[color=#000080;]Also on Biosector01 it says that the Kanoka were activated via a pulley system, not a hammer system, so is Biosector01 wrong?[/color]
That's true; I forgot about the pulleys (lol I'm proofreading a story I myself wrote at the part where that very fact is mentioned... my memory ). Still, they would want backup motors, and there would have to be at least a switching system, and preferably at least two motors, one for up, one for down.
So, considering the pulleys, I'd say each airship would likely have one motor attached to the pulleys for up, and one for down, and at least one backup engine for each (as if up ever fails, you're basically doomed). That's four per airship, times six is 24. I'd call that the "likely minimum", then, and I still think they'd have more. That does seriously limit the number of motorboats, but there would still be more metal. Also, I recalled after posting earlier that for Ngalawa boat racing they do row.
So how about this:
Around (or less than) 24-ish boats with motors (and some of the motors be used for the Onu elevators instead). Some others of the same design for shallow water conveyed by pole, like Macku's. And any others they needed could be conveyed by rowing, like the Ngalawa racing boats.
That could result in a lot of carrying capacity, easily enough for about 333 Po-Matoran, if those on the non-motor boats simply weren't shown in the animation.
[color=#000080;]If I may go slightly off topic (if its not ok then just forget about this section), how did the airship chute system work?[/color]
I'm fine with asking this.
A portion of a transport Chute capped at both ends was built into the back of the Airship. It provided forward thrust when it let a small portion of the Liquid Protodermis that was under high pressure jet out from the back.
Now how it gets that pressure, and why a chute (rather than a tank) are the big questions that come to my mind immediately. Here's one theory that might work.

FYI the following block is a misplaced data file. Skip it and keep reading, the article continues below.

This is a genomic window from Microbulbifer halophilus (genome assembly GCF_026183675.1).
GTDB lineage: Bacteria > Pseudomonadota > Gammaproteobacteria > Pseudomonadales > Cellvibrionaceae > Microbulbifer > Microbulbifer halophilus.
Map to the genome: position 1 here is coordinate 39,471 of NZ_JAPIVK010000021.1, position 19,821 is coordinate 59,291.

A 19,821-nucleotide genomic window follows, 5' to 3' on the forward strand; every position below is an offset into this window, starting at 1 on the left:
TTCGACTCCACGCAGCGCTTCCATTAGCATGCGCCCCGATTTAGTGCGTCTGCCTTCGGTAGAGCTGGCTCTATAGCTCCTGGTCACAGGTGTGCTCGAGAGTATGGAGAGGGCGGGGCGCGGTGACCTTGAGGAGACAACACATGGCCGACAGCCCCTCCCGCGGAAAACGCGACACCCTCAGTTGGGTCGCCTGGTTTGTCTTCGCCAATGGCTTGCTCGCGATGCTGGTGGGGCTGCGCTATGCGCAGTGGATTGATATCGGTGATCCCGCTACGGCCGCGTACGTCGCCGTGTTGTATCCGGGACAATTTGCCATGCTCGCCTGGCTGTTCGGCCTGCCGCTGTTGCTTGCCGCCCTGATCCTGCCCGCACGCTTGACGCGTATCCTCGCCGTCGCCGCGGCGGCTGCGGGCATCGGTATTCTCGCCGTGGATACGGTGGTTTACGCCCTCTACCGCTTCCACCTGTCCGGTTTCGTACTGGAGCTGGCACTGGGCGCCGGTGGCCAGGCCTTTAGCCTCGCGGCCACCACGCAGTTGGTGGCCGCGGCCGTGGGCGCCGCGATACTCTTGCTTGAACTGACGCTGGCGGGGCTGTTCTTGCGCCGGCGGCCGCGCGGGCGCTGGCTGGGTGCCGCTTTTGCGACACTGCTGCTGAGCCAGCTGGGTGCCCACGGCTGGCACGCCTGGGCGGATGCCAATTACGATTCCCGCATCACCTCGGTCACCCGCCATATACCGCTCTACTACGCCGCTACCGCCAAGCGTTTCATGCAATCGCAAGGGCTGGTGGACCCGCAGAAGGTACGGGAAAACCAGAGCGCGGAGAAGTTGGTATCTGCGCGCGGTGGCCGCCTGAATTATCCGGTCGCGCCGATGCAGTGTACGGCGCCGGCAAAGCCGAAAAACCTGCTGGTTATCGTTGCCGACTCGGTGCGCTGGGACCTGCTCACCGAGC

IMO, it uses a chute wall because it's lighter weight, and likely the inner cap is on a piston, so it can press inward to increase pressure. Chute walls are simply protowater -- the same thing as the fuel here -- magnetized in place. As more fuel is spent, the inner cap could push toward the back, keeping the pressure up, and the cylindrical wall would actually shrink in mass, so some of the material of the wall would actually be recycled as fuel. So the weight of the vessel decreases more with time than it would if the wall was metal. So as fuel goes down, ship loses mass, making it have less momentum and thus being easier to accelerate. The ultimate in fuel efficiency.
Whenever it completes a journey, simply pull the pressure cap all the way forward, and hook a pipe to the airship, whose other end is a spigot in the top of the supporting ring of the chute section. It would simply fill up like filling a bathtub; the magnetism would catch some of it to form the walls. Then, when it's full, the inner cap would push to the back a little, bringing the pressure up. And/or the spigot itself could have high pressure due to pumps to make it high-pressure to begin with.
[color=#000080;]And I take it its capped with a magnetic force field[/color]
Hadn't considered that. It's possible. If so, it would be even more efficient in terms of weight.
[color=#000080;]so do they open the force field a bit when they want the ship to go forward[/color]
I was assuming both caps were metal and the back one simply has a tiny nozzle in it. But yes, it's possibly they simply open a field cap a little too (maybe both, since a metal nozzle would help focus it).
[color=#000080;]Also (if I may ask) does the liquid protodermis that is let out stay liquid, or does it turn to vaporized protodermis?[/color]
My guess is it would be spread out so much by the force of the propulsion that it would in effect be vapor -- really liquid droplets too tiny to see as anything but mist. Some might glob back together, though, and rain slightly.
[color=#000080;]About the Ga-Koro pump I have a theory. What if the stalks under each of the huts are sturdy enough to support the huts without any extra support, but when the Tarakava attacked Ga-Koro it broke the stalk under that hut, causing it the sink. If this is the case then maybe the pump that Takua activated is the village’s master pump, that when activated tries to raise every hut. It could fill cavities under the huts (just like you theorized) with air, keeping those still afloat from sinking and bringing any hut that sank to the surface. Though this is just my theory, and since I still haven’t really played MNOG it could have many holes in it. [/color]